Songbook’s bone records on display


The Great American Songbook Foundation’s most unusual display has fittingly found a home at Forté Sports Medicine and Orthopedics in Carmel.

Forté Sports Medicine is a title sponsor for the exhibit, which features bootlegged copies of early rock ‘n’ roll, blues and jazz recordings that were etched into used X-ray film for underground sharing among music fans in the former Soviet Union, where Western music was illegal. Although the film is cut into the disc, with a cigarette used to burn a spindle hole in the center, the images of ribs and other bones are still clearly visible.

The display of bone records at Forté Sports Medicine and Orthopedics in Carmel. (Photo courtesy of Great American Songbook Foundation)

In 1958, an American doctorate student, Richard Judy, joined one of the first exchange programs with Moscow State University. When he arrived in the USSR, he quickly discovered that Russian students were listening to American music available on flimsy X-rays from back-alley merchants. Judy was fascinated by the bone records and bought several during his time in the USSR. The Indianapolis doctor donated six or seven bone records to the Great American Songbook Foundation in 2013. After Judy died in September 2020, his wife, Jane Lommel, donated the rest of the 18-record collection.

“Prior to the donation of the Judys, I was not aware of bone records,” said Michael Feinstein, founder of the Greater Songbook Foundation. “It was extraordinary to learn not only about the history but the technology and how they figured a way to bring music to the Soviet Union in the 1950s. It’s amazing how music, culture and history all conflate.”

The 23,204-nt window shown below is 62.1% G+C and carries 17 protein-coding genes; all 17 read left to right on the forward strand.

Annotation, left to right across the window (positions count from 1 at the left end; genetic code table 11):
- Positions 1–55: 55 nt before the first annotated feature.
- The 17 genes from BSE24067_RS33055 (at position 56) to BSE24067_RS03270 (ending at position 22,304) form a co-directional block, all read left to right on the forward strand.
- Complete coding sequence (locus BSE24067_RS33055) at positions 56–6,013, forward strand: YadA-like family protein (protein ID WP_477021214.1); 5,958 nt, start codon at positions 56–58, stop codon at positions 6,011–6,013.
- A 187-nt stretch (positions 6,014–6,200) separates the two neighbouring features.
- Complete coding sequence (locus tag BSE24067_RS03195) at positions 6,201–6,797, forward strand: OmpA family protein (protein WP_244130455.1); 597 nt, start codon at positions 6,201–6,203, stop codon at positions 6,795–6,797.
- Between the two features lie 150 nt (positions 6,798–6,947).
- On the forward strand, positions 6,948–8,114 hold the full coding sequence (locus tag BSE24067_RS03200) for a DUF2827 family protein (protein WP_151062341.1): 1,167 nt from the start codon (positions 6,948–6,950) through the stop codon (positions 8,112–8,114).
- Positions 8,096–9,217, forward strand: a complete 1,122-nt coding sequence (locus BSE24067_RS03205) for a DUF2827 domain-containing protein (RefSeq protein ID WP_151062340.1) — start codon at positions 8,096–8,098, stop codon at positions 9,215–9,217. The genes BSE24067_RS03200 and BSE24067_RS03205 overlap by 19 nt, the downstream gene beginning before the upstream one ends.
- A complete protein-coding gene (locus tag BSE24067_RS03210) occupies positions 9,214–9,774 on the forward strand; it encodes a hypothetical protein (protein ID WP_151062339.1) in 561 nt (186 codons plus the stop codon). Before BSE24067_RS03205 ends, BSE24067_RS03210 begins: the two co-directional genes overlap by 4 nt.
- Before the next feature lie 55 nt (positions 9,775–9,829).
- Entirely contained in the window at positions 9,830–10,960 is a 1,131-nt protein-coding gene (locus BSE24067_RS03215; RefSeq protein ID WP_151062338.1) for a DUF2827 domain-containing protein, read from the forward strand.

Feinstein said connection with Forté Sports Medicine and Orthopedics shows how art can be a bridge.

“I didn’t know art could be repurposed for anything,” Feinstein said.

Forté Sports Medicine and Orthopedics CEO Marty Rosenberg said his company was looking for something that resonates with the community besides sports.

“We have X-rays and we’re an orthopedic group,” Rosenberg said. “We have an opportunity to partner with a local organization with a national footprint. We’re an independent group and this is the spirit of independence. There are so many unique ties, it’s been the perfect partnership.”

There also is a display in the south lobby of the Palladium at the Center for the Performing Arts in Carmel. There are 18 records in the collection.


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